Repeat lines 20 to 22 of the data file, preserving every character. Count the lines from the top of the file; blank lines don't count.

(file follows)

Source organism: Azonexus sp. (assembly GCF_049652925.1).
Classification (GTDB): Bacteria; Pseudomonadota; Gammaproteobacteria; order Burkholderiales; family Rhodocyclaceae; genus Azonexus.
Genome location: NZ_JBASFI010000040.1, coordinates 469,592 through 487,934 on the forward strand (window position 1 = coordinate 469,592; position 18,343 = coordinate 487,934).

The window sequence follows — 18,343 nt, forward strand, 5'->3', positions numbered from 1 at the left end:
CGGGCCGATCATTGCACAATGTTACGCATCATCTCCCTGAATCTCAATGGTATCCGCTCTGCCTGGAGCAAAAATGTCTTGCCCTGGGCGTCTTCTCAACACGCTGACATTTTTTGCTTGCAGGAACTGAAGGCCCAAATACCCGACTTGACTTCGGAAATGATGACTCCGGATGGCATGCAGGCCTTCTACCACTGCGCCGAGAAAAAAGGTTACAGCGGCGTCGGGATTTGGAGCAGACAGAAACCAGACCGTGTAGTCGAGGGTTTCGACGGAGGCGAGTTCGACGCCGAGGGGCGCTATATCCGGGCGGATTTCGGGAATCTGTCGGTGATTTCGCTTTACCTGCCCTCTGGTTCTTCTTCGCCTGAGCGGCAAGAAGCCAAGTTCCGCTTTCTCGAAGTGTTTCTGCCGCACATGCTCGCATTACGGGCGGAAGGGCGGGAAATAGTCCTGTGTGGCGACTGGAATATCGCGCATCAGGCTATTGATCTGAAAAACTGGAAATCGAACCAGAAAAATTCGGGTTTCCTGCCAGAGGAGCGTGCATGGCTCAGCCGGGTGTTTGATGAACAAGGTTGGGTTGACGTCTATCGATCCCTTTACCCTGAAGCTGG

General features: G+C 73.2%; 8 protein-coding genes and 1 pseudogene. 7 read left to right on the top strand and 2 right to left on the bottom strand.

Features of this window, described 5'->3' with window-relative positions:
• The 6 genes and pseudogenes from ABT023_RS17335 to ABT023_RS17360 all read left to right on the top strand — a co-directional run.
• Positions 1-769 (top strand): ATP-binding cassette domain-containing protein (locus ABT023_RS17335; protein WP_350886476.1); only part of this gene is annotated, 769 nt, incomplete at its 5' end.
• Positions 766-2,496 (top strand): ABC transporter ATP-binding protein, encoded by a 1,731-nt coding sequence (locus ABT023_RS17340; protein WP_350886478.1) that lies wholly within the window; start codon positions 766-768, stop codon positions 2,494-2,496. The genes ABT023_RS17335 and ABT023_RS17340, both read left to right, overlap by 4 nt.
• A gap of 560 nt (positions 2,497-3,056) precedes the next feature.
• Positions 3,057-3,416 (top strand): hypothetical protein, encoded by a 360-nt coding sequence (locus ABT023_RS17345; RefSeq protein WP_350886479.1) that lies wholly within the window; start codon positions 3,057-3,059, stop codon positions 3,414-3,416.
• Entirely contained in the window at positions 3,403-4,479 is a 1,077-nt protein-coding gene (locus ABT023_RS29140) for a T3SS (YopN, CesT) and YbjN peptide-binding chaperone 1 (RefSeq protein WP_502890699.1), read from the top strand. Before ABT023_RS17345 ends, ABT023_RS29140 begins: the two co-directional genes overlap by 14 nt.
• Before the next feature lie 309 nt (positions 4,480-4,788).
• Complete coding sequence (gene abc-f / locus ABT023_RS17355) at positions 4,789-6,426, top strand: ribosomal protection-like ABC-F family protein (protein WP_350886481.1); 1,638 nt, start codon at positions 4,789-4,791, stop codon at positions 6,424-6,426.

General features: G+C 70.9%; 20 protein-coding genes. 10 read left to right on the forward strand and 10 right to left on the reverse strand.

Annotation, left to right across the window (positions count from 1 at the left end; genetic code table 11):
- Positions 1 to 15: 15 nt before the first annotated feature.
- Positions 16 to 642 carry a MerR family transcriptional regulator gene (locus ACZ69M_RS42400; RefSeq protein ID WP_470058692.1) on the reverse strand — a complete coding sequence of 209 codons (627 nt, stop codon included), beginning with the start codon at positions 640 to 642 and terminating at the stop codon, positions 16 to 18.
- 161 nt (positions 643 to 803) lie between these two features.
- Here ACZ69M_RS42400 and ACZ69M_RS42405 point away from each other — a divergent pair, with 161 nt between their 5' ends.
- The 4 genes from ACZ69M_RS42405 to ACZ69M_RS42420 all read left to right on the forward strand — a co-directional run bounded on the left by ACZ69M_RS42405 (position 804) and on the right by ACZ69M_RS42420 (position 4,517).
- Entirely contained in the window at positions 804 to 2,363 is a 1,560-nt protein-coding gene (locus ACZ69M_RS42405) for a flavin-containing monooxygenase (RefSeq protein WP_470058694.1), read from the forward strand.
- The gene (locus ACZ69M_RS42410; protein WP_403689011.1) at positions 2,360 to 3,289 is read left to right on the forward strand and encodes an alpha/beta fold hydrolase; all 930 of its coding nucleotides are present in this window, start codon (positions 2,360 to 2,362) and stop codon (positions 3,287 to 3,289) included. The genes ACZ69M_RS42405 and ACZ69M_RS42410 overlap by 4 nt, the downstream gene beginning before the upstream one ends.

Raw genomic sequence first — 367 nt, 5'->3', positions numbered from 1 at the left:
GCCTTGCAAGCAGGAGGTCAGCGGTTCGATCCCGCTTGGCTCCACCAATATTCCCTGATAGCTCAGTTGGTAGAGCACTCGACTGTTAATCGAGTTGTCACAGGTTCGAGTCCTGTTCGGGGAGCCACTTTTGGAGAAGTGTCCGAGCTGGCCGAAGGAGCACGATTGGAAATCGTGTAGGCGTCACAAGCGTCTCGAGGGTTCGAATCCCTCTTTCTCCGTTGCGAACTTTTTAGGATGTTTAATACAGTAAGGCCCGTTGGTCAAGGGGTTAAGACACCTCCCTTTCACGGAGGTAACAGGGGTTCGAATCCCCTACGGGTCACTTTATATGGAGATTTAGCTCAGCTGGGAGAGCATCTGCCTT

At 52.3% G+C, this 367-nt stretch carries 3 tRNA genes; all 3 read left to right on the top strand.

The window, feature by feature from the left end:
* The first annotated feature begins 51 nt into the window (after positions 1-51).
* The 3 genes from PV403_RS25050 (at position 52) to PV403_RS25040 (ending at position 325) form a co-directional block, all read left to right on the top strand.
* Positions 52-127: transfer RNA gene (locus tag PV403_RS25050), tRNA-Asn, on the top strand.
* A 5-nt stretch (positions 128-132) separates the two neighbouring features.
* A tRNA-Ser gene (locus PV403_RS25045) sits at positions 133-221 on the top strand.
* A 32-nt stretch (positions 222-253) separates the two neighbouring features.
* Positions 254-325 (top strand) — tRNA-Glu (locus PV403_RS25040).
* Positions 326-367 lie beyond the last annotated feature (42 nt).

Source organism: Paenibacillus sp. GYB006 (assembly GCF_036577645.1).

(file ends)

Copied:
- 161 nt (positions 643 to 803) lie between these two features.
- Here ACZ69M_RS42400 and ACZ69M_RS42405 point away from each other — a divergent pair, with 161 nt between their 5' ends.
- The 4 genes from ACZ69M_RS42405 to ACZ69M_RS42420 all read left to right on the forward strand — a co-directional run bounded on the left by ACZ69M_RS42405 (position 804) and on the right by ACZ69M_RS42420 (position 4,517).